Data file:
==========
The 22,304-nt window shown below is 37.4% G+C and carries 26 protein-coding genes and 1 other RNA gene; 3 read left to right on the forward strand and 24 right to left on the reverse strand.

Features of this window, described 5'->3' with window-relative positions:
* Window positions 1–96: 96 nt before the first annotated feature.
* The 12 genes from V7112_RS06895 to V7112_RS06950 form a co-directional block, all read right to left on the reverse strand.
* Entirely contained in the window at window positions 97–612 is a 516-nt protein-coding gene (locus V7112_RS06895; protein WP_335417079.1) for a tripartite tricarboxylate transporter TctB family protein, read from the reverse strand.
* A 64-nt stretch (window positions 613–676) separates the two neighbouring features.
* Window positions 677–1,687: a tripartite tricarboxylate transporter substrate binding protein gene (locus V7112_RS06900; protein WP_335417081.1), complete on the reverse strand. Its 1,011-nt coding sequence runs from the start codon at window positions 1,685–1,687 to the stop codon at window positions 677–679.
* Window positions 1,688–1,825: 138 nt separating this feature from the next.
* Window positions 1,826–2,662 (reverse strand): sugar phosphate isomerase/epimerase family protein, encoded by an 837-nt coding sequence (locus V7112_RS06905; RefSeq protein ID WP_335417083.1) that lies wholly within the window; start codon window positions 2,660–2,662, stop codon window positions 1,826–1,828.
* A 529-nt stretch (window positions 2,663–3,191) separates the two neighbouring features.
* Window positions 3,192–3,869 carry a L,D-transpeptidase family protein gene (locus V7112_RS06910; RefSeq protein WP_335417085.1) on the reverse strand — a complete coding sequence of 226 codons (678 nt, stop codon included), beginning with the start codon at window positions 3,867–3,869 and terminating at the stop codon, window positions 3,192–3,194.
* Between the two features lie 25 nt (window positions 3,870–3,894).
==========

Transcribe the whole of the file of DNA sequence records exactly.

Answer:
The 22,304-nt window shown below is 37.4% G+C and carries 26 protein-coding genes and 1 other RNA gene; 3 read left to right on the forward strand and 24 right to left on the reverse strand.

Features of this window, described 5'->3' with window-relative positions:
* Window positions 1–96: 96 nt before the first annotated feature.
* The 12 genes from V7112_RS06895 to V7112_RS06950 form a co-directional block, all read right to left on the reverse strand.
* Entirely contained in the window at window positions 97–612 is a 516-nt protein-coding gene (locus V7112_RS06895; protein WP_335417079.1) for a tripartite tricarboxylate transporter TctB family protein, read from the reverse strand.
* A 64-nt stretch (window positions 613–676) separates the two neighbouring features.
* Window positions 677–1,687: a tripartite tricarboxylate transporter substrate binding protein gene (locus V7112_RS06900; protein WP_335417081.1), complete on the reverse strand. Its 1,011-nt coding sequence runs from the start codon at window positions 1,685–1,687 to the stop codon at window positions 677–679.
* Window positions 1,688–1,825: 138 nt separating this feature from the next.
* Window positions 1,826–2,662 (reverse strand): sugar phosphate isomerase/epimerase family protein, encoded by an 837-nt coding sequence (locus V7112_RS06905; RefSeq protein ID WP_335417083.1) that lies wholly within the window; start codon window positions 2,660–2,662, stop codon window positions 1,826–1,828.
* A 529-nt stretch (window positions 2,663–3,191) separates the two neighbouring features.
* Window positions 3,192–3,869 carry a L,D-transpeptidase family protein gene (locus V7112_RS06910; RefSeq protein WP_335417085.1) on the reverse strand — a complete coding sequence of 226 codons (678 nt, stop codon included), beginning with the start codon at window positions 3,867–3,869 and terminating at the stop codon, window positions 3,192–3,194.
* Between the two features lie 25 nt (window positions 3,870–3,894).